In context: Apple isn't the first company to develop a tracking fob. However, the extensive Find My network has made AirTags a very effective tool for criminals. It is a problem the company will have to solve for both iOS users and the three billion Android users who don't have a phone that can automatically detect rogue AirTags.
Back in April 2021, Apple launched AirTags --- its first foray into the tracking fob market that takes advantage of its expansive Find My network. It can be a useful gadget for people who need to keep track of valuable possessions or keychains, but it comes with a set of safety concerns that could affect both people who use AirTags and people who don't.
Last month, we learned that carjackers have begun to use AirTags to track high-end vehicles, which is not an unexpected development given how easy it is to hide one into an out-of-sight area. Apple did implement some countermeasures to hinder stalking attempts, but they're not nearly as effective as they should be.
According to a BBC report, several women in the US told the police unknown individuals had stalked them over the past few months. They were lucky enough to be alerted to the stalking by their iPhones, which send an alert if an unregistered AirTag is detected nearby. There is no such feature integrated into the Android operating system, which is a problem that Apple can't easily fix.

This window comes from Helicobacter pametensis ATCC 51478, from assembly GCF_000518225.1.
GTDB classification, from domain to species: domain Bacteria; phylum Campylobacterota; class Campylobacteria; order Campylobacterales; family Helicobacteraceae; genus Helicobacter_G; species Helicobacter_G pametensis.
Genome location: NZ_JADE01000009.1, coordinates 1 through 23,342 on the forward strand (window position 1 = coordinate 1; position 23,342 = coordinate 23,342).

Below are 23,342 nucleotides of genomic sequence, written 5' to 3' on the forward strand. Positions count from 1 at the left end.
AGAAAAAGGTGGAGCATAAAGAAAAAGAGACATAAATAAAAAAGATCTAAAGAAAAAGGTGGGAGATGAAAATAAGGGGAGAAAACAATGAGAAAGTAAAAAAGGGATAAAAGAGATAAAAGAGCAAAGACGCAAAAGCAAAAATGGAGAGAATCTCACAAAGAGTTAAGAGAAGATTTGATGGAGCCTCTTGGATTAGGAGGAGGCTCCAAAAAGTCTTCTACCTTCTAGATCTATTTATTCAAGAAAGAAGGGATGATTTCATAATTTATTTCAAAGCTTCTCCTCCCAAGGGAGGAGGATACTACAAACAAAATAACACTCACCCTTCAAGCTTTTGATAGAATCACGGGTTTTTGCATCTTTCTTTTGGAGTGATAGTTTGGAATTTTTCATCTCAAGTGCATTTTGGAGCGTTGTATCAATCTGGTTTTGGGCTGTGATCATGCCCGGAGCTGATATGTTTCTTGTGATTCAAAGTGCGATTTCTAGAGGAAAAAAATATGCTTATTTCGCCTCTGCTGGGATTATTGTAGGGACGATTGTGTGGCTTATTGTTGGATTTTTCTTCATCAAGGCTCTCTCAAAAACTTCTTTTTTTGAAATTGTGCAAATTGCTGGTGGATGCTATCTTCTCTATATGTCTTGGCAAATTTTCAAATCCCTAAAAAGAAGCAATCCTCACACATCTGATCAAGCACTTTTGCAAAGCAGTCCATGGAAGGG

The Cupertino giant did release a Tracker Detect app on the Google Play Store that can look for nearby rogue AirTags. However, it's unclear how much it can alleviate fears about stalking and theft when its adoption --- around 100,000 downloads --- is extremely low. Many people are likely unaware of the risk, and by the time they install the app, it may already be too late. Additionally, the app does not have automatic detection, so users must scan for AirTags manually.
One could argue that AirTags will make a 60-decibel beep between 8 to 24 hours after they are no longer around their registered device. Still, malicious actors can mitigate that by simply disabling the tracker before the warning sounds.
In any case, Apple isn't alone in dealing with the stalking potential of tracking devices. Companies like Tile, Samsung, and Chipolo also sell tracking fobs and face similar problems. The most impactful solution would be a collaborative effort with Google to bring proper support for AirTags to Android users. It is unclear whether the two companies would even be willing to work together on such a feature. However, continuing instances of misuse may force them into a collaboration.